Hurricane Katrina caused significant damage to the transportation system in the Gulf Coast region. The overall cost to repair or replace the bridges damaged during the hurricane is estimated at over $1 billion. This paper describes the observed damage patterns to bridges, including damage attributed to storm surge, wind, impact from debris, scour, and water inundation, as well as examples of repair measures used to quickly restore functionality to the bridges and transportation system. Using the data from the 44 bridges that were damaged, relationships between storm surge elevation, damage level, and repair costs are developed. The analysis reveals that, in general, regions with higher storm surge had more damage, although there were several instances where this was not the case, primarily due to damage resulting from debris impact. It is also shown that a highly nonlinear relationship exists between the normalized repair cost and the damage state. The paper concludes with a brief discussion on the efficacy of using typical seismic design details for mitigating the effects of hurricane loads, and potential design considerations for bridge structures in vulnerable coastal regions.
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Bridge Damage and Repair Costs from Hurricane Katrina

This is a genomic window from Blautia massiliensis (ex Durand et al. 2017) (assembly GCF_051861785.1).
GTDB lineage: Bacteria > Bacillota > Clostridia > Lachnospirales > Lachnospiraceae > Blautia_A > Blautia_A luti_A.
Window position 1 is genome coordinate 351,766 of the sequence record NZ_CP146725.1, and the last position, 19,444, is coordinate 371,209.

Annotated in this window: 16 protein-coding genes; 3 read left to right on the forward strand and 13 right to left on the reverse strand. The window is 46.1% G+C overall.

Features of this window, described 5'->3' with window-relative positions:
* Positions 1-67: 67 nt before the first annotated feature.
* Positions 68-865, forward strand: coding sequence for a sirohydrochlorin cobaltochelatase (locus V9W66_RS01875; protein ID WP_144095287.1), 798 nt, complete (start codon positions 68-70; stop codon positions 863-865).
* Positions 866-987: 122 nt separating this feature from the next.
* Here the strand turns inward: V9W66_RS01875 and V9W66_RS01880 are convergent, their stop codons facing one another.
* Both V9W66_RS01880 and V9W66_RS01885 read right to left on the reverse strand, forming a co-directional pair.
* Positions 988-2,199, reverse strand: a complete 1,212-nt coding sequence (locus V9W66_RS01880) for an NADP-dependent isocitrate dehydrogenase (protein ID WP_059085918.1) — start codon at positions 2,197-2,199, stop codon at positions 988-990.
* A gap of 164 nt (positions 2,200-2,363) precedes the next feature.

Journal of Bridge EngineeringJuly 2008
Lessons in Bridge Vulnerability from Hurricane Katrina: Reconnaissance Findings and Analysis of Empirical Data
Assistant Professor, Dept. of Civil and Environmental Engineering, Rice Univ., 6100 Main Street MS 318, Houston, TX 77005.
Associate Professor and Associate Chair, School of Civil and Environmental Engineering, Georgia Institute of Technology, Atlanta, GA 30332-0355.
Assistant Professor, Dept. of Civil and Environmental Engineering, Clemson Univ., Clemson, SC 29634-0911.
Senior Bridge Engineer, Caltrans Office of Earthquake Engineering, MS9, Sacramento, CA 95608.
Post Doctoral Researcher, Dept. of Civil and Environmental Engineering, Univ. of Illinois, 205 North Mathews, Urbana, IL 61801.
Graduate Research Assistant, Dept. of Civil and Environmental Engineering, Univ. of Illinois, 205 North Mathews, Urbana, IL 61801.
Geotechnical Engineer, Geotechnical Engineering, Fugro West, Inc., 201 S. Broadway, Ste. 215, Orcutt, CA 93457.
Received: July 18, 2006
Accepted: September 18, 2006
Published online: January 01, 2008
© 2008 ASCE